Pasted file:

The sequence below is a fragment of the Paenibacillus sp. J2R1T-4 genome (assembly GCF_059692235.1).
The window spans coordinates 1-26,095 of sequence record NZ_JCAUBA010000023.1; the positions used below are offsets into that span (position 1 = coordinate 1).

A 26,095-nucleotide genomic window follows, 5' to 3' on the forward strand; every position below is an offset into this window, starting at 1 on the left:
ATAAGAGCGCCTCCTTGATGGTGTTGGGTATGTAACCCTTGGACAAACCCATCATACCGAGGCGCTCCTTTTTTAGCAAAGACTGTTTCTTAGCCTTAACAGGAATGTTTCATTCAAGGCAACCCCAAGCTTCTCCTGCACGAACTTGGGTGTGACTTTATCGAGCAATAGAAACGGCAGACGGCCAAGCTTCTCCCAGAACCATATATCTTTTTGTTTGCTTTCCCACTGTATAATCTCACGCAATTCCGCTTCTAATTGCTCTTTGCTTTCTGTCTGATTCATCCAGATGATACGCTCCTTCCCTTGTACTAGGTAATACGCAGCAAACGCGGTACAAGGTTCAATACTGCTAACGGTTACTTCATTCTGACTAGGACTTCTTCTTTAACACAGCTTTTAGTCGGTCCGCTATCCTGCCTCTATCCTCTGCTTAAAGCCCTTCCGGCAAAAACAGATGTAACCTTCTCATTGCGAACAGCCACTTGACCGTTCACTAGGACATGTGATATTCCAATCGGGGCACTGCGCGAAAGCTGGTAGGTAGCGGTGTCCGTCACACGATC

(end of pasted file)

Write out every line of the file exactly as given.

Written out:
The sequence below is a fragment of the Paenibacillus sp. J2R1T-4 genome (assembly GCF_059692235.1).
The window spans coordinates 1-26,095 of sequence record NZ_JCAUBA010000023.1; the positions used below are offsets into that span (position 1 = coordinate 1).

A 26,095-nucleotide genomic window follows, 5' to 3' on the forward strand; every position below is an offset into this window, starting at 1 on the left:
ATAAGAGCGCCTCCTTGATGGTGTTGGGTATGTAACCCTTGGACAAACCCATCATACCGAGGCGCTCCTTTTTTAGCAAAGACTGTTTCTTAGCCTTAACAGGAATGTTTCATTCAAGGCAACCCCAAGCTTCTCCTGCACGAACTTGGGTGTGACTTTATCGAGCAATAGAAACGGCAGACGGCCAAGCTTCTCCCAGAACCATATATCTTTTTGTTTGCTTTCCCACTGTATAATCTCACGCAATTCCGCTTCTAATTGCTCTTTGCTTTCTGTCTGATTCATCCAGATGATACGCTCCTTCCCTTGTACTAGGTAATACGCAGCAAACGCGGTACAAGGTTCAATACTGCTAACGGTTACTTCATTCTGACTAGGACTTCTTCTTTAACACAGCTTTTAGTCGGTCCGCTATCCTGCCTCTATCCTCTGCTTAAAGCCCTTCCGGCAAAAACAGATGTAACCTTCTCATTGCGAACAGCCACTTGACCGTTCACTAGGACATGTGATATTCCAATCGGGGCACTGCGCGAAAGCTGGTAGGTAGCGGTGTCCGTCACACGATC